Benji's Reviews > Memories of My Melancholy Whores

Memories of My Melancholy Whores by Gabriel García Márquez
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May 29, 2011

it was amazing
bookshelves: 2011, 24-hours-read, creepy, read-in-morocco, strong-literary-value, the-less-you-know-the-better
Read in May, 2011

Read this one in two hours, it kept my interest engaged in the whole time and had a lot of power for so slim a novel. Another novel by him about getting old, but as GGM himself gets older these things become even more powerful. This work had several lines that gave me goosebumps in a big way. The style is not too different, but it was unusual to have him do a book in 1st person. Likewise, the same thing seems to be happening to him as it did with Jose Saramago -- the ever increasing focus on efficiency. Very lean storytelling, just a few choice details, etc. Very nice read. Low burden of proof because it goes by so fast.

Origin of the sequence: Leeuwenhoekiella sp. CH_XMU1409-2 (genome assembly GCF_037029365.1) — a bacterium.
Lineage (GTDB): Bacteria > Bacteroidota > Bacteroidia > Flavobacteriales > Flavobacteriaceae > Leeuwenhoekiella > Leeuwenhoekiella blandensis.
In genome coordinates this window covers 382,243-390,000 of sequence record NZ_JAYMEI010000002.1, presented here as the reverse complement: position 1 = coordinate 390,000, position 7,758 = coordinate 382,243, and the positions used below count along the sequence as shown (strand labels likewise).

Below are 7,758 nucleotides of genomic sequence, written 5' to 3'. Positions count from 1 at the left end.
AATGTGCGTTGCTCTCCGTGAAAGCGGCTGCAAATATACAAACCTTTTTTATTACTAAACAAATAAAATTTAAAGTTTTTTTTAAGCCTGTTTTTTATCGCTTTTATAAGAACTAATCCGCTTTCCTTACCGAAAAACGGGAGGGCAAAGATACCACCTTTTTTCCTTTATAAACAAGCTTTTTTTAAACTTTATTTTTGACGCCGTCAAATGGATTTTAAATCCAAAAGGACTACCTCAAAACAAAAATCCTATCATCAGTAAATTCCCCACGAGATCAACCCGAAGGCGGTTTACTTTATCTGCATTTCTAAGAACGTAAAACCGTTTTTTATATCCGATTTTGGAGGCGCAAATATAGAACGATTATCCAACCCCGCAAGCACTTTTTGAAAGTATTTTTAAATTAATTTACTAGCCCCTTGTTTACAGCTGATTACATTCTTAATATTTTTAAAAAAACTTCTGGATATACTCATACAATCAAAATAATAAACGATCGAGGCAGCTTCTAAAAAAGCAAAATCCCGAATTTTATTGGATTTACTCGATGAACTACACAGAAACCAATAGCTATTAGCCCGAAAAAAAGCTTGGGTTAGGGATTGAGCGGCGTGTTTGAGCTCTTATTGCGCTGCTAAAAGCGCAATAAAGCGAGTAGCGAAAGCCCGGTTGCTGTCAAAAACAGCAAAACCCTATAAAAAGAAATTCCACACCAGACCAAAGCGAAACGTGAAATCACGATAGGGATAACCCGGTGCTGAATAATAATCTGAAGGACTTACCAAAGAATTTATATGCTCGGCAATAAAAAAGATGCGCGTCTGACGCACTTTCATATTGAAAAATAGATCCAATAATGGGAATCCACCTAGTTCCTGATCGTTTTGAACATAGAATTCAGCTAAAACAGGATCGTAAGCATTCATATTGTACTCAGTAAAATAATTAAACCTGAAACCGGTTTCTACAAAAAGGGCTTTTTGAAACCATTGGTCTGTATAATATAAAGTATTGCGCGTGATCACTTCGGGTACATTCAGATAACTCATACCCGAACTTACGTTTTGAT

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Joselito Honestly and Brilliantly what does "low burden of proof" mean?


Benji I heard David Foster Wallace use this term. The longer the book, the higher expectations that are placed on the writer because the audience is investing a great deal more time in it. So if there´s some kind of thesis, and the author tells you that he can´t do it in less than 800 pages, then you demand big returns. If a book takes two hours to read, though, the author´s allowed to get away with more drastic and less coherent writing because we won´t be as angry if it blows up and lands flat. :) hope you´re doing fine Joselito!


Joselito Honestly and Brilliantly Thanks!

Do you admit the possibility, however, that even if a book isn't really that exceptional, if it is long (say, a thousand pages or more), there is a much greater chance of it being liked by its readers because: 1. there will be more time for "bonding" between the reader and the book; 2. one's innate pride resists the admission that he had made the mistake of wasting his time (say, 11 months--the time it took one goodreads reviewer to finish reading Thomas Pynchon's Against the Day) reading a single book; 3. a long book is usually considered a masterpiece (sort of had already become a tradition started by the ancient epics and maybe those by Tolstoy, Dickens, etc.).

Hope you're fine too, Benji.


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